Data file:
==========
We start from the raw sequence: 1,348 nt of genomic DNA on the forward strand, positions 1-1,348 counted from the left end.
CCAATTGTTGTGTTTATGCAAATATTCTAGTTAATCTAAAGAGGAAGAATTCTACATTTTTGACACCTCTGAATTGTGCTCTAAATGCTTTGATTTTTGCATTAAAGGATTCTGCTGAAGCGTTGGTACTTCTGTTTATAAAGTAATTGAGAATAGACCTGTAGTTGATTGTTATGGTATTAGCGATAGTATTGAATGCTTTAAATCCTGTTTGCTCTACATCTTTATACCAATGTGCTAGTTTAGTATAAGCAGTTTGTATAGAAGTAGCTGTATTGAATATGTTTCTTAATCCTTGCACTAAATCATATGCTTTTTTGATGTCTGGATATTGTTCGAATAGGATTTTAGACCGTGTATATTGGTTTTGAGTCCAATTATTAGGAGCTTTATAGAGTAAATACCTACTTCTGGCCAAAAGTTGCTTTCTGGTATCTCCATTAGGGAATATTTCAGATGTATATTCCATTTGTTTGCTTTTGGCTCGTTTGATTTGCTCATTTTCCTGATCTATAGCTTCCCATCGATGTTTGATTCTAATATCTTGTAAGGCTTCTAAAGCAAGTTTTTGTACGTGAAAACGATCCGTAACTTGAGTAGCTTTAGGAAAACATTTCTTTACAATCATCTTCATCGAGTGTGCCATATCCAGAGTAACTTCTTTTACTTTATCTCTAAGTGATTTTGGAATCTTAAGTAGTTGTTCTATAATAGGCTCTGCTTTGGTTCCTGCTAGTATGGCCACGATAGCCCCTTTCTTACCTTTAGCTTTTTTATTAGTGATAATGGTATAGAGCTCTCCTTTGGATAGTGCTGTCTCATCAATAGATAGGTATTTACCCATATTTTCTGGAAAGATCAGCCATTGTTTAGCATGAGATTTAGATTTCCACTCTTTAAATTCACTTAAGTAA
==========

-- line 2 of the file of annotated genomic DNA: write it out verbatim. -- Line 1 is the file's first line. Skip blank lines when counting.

CCAATTGTTGTGTTTATGCAAATATTCTAGTTAATCTAAAGAGGAAGAATTCTACATTTTTGACACCTCTGAATTGTGCTCTAAATGCTTTGATTTTTGCATTAAAGGATTCTGCTGAAGCGTTGGTACTTCTGTTTATAAAGTAATTGAGAATAGACCTGTAGTTGATTGTTATGGTATTAGCGATAGTATTGAATGCTTTAAATCCTGTTTGCTCTACATCTTTATACCAATGTGCTAGTTTAGTATAAGCAGTTTGTATAGAAGTAGCTGTATTGAATATGTTTCTTAATCCTTGCACTAAATCATATGCTTTTTTGATGTCTGGATATTGTTCGAATAGGATTTTAGACCGTGTATATTGGTTTTGAGTCCAATTATTAGGAGCTTTATAGAGTAAATACCTACTTCTGGCCAAAAGTTGCTTTCTGGTATCTCCATTAGGGAATATTTCAGATGTATATTCCATTTGTTTGCTTTTGGCTCGTTTGATTTGCTCATTTTCCTGATCTATAGCTTCCCATCGATGTTTGATTCTAATATCTTGTAAGGCTTCTAAAGCAAGTTTTTGTACGTGAAAACGATCCGTAACTTGAGTAGCTTTAGGAAAACATTTCTTTACAATCATCTTCATCGAGTGTGCCATATCCAGAGTAACTTCTTTTACTTTATCTCTAAGTGATTTTGGAATCTTAAGTAGTTGTTCTATAATAGGCTCTGCTTTGGTTCCTGCTAGTATGGCCACGATAGCCCCTTTCTTACCTTTAGCTTTTTTATTAGTGATAATGGTATAGAGCTCTCCTTTGGATAGTGCTGTCTCATCAATAGATAGGTATTTACCCATATTTTCTGGAAAGATCAGCCATTGTTTAGCATGAGATTTAGATTTCCACTCTTTAAATTCACTTAAGTAA